The second winner of the grant competition for young scientists, the Baikal Initiative 2018, Igor Moroldoev, project manager for conservation and recruitment of the Olkhon vole population, has been in science for 15 years. We asked Igor to tell us more about the actuality of his project, the contribution made by each team member and plans for the future.
Igor, let’s start with the most important thing: what is the actuality of your project and its practical significance for Lake Baikal?
The safety of any species inhabiting fragile island ecosystems is a very urgent task. It is worth noting that landscapes of islands and adjacent continental areas of relict steppes also occupy a special place in the formation of the biota of any ecosystem. The Olkhon vole has a very small area that fits into the relict areas of the Baikal steppes. The habitats of this species are rocky outcrops and stony placers in the Tazheranskaya steppe, the islands of the Small Sea and the island of Olkhon. The relict origin, a small torn area and a declining number make it possible to classify that Olkhon vole is one of the rare and endangered species. And the loss of any biological species means danger to human civilization due to the imbalance of the biological system.
Is this your first experience as a project manager?
No, not the first. I was a project manager at Russian Foundation for Basic Research, as well as mini-projects at Takho-Baikal Institute.
And how long have you been engaged in scientific activities?
In 2004 I graduated from the university, entered the graduate school, in 2009 I defended my thesis. Therefore, I can say that I work in science about 15 years.
Are you working on any other projects simultaneously with this one?
Yes, I work at a scientific institute, and all our work is based on the implementation of small and large research and environmental projects. Currently, for example, we are working on a three-year project to study the most important adaptations characteristic of small mammalian populations in changing environmental conditions in North Asia. We give a spatial characteristic of evolutionarily established ecological niches in common living animal species, analyze long-term population dynamics of their headcount, which is one of the adaptation mechanisms that determine the existence of different animal species, and we also study the morphological and molecular genetic variability in different population and taxonomic groups of animals, as a result of adaptations to changes in natural climatic, space-time factors.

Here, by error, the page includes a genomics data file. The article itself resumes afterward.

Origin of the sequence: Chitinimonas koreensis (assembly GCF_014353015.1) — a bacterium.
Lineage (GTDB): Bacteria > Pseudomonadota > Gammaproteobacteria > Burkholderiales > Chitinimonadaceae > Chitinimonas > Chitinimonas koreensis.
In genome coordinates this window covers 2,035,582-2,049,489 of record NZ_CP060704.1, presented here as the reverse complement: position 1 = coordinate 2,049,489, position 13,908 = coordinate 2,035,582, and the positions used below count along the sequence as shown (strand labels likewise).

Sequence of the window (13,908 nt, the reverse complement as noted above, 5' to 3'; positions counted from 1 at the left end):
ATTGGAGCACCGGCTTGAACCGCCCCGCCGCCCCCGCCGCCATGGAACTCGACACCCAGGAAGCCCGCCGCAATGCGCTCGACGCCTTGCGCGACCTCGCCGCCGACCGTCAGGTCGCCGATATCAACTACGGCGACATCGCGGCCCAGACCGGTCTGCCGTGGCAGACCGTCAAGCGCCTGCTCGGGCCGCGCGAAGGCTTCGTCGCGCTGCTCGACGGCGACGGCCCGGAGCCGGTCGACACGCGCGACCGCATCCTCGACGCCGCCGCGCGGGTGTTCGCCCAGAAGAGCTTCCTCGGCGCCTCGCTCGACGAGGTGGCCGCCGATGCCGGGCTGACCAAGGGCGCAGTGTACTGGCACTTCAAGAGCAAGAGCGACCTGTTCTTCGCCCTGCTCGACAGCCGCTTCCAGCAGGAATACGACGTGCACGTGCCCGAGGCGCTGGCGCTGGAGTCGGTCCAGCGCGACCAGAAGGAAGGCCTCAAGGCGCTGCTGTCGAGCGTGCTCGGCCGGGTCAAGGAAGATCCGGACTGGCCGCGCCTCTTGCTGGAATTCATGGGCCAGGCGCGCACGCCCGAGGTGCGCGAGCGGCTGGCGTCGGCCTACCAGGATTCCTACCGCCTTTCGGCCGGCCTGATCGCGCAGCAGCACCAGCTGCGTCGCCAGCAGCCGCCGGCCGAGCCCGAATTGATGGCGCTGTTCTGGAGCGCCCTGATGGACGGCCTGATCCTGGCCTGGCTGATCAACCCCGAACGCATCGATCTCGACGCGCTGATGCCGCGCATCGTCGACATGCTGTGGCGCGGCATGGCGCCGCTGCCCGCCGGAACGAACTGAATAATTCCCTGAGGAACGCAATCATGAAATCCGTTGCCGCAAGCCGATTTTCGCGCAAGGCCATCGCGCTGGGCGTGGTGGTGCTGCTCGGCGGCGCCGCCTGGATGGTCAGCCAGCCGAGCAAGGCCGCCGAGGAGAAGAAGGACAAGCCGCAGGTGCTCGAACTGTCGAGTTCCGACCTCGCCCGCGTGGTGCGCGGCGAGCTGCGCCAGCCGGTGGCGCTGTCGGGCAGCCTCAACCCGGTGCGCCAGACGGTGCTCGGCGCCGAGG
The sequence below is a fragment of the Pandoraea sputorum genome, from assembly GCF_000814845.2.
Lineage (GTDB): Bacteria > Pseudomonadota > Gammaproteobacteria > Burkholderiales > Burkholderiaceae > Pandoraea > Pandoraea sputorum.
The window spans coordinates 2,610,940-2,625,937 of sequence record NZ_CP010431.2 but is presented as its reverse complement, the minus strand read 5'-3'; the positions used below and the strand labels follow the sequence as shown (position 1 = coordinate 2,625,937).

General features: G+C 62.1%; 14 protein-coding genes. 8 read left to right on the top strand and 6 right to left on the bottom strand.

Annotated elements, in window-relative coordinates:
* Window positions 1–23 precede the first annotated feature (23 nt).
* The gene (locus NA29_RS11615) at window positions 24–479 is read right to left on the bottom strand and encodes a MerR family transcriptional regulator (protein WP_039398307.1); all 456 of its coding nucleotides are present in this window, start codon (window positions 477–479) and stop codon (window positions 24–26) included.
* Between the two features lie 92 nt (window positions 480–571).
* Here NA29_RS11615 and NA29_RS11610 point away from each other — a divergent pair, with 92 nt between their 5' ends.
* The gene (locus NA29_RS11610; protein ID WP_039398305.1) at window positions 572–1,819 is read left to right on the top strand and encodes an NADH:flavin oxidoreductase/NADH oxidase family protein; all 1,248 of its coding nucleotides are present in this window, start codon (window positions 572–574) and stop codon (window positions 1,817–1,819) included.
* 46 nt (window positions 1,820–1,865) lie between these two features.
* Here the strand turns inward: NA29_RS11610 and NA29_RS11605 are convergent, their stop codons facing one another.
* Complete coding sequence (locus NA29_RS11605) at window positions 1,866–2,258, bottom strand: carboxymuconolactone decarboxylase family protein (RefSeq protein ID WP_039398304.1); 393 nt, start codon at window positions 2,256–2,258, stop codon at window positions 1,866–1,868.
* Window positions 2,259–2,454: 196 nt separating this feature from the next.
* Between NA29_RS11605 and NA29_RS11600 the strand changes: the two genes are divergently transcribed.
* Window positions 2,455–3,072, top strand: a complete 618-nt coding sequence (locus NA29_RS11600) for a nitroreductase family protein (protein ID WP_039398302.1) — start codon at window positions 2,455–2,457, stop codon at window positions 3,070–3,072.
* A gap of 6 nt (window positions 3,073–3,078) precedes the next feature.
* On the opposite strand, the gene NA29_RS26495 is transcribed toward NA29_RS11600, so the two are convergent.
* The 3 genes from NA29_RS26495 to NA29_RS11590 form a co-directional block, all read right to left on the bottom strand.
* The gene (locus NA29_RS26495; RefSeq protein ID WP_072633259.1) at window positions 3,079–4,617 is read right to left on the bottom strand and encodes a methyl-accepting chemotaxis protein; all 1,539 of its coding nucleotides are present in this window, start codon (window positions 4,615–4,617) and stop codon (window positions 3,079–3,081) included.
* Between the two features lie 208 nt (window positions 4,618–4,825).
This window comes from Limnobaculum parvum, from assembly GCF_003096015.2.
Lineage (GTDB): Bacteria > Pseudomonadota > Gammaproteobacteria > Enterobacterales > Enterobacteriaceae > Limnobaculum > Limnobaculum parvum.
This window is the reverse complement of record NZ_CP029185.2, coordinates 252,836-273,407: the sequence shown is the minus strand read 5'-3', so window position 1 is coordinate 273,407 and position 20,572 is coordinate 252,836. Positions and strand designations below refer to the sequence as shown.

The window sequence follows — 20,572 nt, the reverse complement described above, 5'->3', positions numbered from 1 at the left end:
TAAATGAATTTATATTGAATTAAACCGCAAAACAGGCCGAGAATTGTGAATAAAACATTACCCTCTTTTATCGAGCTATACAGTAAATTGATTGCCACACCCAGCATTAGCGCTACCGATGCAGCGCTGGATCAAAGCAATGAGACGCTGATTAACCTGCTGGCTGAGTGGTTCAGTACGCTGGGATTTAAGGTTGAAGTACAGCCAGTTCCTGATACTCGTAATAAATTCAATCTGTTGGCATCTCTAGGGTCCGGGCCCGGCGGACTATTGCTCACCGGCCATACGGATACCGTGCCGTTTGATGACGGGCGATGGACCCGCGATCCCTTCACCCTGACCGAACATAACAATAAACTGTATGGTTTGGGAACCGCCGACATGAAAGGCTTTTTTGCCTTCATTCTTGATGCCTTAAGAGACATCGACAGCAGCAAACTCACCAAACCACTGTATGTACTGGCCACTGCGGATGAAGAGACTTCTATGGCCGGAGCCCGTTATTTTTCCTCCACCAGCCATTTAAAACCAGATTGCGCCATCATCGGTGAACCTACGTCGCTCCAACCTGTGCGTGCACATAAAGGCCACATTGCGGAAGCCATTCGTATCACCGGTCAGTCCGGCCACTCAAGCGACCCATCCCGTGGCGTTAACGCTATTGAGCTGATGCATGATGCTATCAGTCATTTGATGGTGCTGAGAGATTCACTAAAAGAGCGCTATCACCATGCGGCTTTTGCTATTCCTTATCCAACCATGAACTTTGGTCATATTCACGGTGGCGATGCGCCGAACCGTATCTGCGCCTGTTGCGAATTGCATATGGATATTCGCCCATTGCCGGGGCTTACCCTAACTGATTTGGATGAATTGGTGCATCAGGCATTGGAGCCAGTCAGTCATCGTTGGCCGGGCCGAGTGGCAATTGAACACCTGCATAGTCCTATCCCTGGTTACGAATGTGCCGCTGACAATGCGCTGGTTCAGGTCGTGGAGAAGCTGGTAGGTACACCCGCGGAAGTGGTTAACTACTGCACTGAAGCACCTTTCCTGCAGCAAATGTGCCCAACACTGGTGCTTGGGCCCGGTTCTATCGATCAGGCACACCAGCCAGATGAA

Tell us about your team. What is the contribution of each of your colleagues?
Svetlana Babina, deputy director for science at Zapovednoye Pribaikalye, is a specialist in the protection of rare species of animals in the protected areas. She is studying the ecology of small mammals in the Pribaikalye and will take part in our project. Alexandra Shumkina, a graduate student of the Irkutsk State University, a researcher at Zapovednoye Pribaikalye, is also in our team. Alexandra is studying the bats of the Baikal region. As well as Pavel Zadubrovsky, a research associate at the Institute of Systematics and Ecology of Animals, Siberian Branch of the RAS, Candidate of Biological Sciences, he is studying the behavioral ecology of mouse-like rodents, the comparative aspects of the behavior of small mammals with different social organizations. In addition, our team also has senior colleagues from the Institute of Systematics and Ecology of Animals of RAS: Dr.Sc. Yu. Litvinov, Ph.D. S. Abramov, N. Lopatina.
We have been working together for a long time, including the study of rock voles and the protection of the fragile island ecosystems of Baikal. Svetlana Babina and Alexandra Shumkina provide us with informational, transport and infrastructure support from the Federal State Budgetary Institution «Zapovednoye Pribaikalye». Pavel and our senior colleagues are responsible for the entire organizational and scientific part, the collection of material, its processing in laboratories, the maintenance of animals in the vivarium. And for all the environmental education work with tourists, locals and guides, we are responsible for the whole team.
What, in your opinion, should be done to save Lake Baikal for future generations?
Currently, I think, the main problem is the drying of small streams and rivers that feed the lake. They dry up mostly because of large-scale deforestation of forests in their origins, as well as because of forest fires. Drying of the rivers is a direct consequence of human activities, «black lumberjacks» and poachers.
In addition, we need a competent, reasonable, scientifically based approach to the regulation of tourist flow, control over tourist bases, their compliance with environmental regulations, tight control of loggers and poachers.
Protection of all links of the Baikal ecosystem, from soil and water to a unique biota, is required. Our project to restore the population of the Olkhon vole is only a small part of all the activities that need to be organized in order to preserve the lake for future generations.